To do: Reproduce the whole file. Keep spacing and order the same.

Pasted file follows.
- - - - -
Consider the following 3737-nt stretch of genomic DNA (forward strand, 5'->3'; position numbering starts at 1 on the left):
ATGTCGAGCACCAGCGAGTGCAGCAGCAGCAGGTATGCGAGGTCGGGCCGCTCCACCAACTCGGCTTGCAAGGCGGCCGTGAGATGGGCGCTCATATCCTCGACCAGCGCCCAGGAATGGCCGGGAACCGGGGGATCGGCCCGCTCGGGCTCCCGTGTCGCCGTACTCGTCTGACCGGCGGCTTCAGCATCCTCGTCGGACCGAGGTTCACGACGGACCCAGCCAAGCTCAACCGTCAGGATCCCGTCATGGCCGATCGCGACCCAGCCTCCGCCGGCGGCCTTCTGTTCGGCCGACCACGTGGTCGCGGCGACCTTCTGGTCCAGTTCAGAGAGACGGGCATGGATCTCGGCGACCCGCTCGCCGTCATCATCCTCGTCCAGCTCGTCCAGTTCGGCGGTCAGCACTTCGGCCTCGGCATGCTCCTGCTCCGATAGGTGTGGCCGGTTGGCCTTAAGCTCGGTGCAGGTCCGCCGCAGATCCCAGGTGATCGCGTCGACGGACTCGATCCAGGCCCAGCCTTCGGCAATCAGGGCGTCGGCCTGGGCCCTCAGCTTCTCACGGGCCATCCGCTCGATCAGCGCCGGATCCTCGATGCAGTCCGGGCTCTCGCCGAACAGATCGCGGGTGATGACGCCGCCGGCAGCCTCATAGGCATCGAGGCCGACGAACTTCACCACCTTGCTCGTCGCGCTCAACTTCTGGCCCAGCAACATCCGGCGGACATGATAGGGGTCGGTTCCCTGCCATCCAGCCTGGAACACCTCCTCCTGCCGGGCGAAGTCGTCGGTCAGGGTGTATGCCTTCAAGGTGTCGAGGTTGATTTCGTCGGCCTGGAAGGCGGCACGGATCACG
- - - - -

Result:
Consider the following 3737-nt stretch of genomic DNA (forward strand, 5'->3'; position numbering starts at 1 on the left):
ATGTCGAGCACCAGCGAGTGCAGCAGCAGCAGGTATGCGAGGTCGGGCCGCTCCACCAACTCGGCTTGCAAGGCGGCCGTGAGATGGGCGCTCATATCCTCGACCAGCGCCCAGGAATGGCCGGGAACCGGGGGATCGGCCCGCTCGGGCTCCCGTGTCGCCGTACTCGTCTGACCGGCGGCTTCAGCATCCTCGTCGGACCGAGGTTCACGACGGACCCAGCCAAGCTCAACCGTCAGGATCCCGTCATGGCCGATCGCGACCCAGCCTCCGCCGGCGGCCTTCTGTTCGGCCGACCACGTGGTCGCGGCGACCTTCTGGTCCAGTTCAGAGAGACGGGCATGGATCTCGGCGACCCGCTCGCCGTCATCATCCTCGTCCAGCTCGTCCAGTTCGGCGGTCAGCACTTCGGCCTCGGCATGCTCCTGCTCCGATAGGTGTGGCCGGTTGGCCTTAAGCTCGGTGCAGGTCCGCCGCAGATCCCAGGTGATCGCGTCGACGGACTCGATCCAGGCCCAGCCTTCGGCAATCAGGGCGTCGGCCTGGGCCCTCAGCTTCTCACGGGCCATCCGCTCGATCAGCGCCGGATCCTCGATGCAGTCCGGGCTCTCGCCGAACAGATCGCGGGTGATGACGCCGCCGGCAGCCTCATAGGCATCGAGGCCGACGAACTTCACCACCTTGCTCGTCGCGCTCAACTTCTGGCCCAGCAACATCCGGCGGACATGATAGGGGTCGGTTCCCTGCCATCCAGCCTGGAACACCTCCTCCTGCCGGGCGAAGTCGTCGGTCAGGGTGTATGCCTTCAAGGTGTCGAGGTTGATTTCGTCGGCCTGGAAGGCGGCACGGATCACG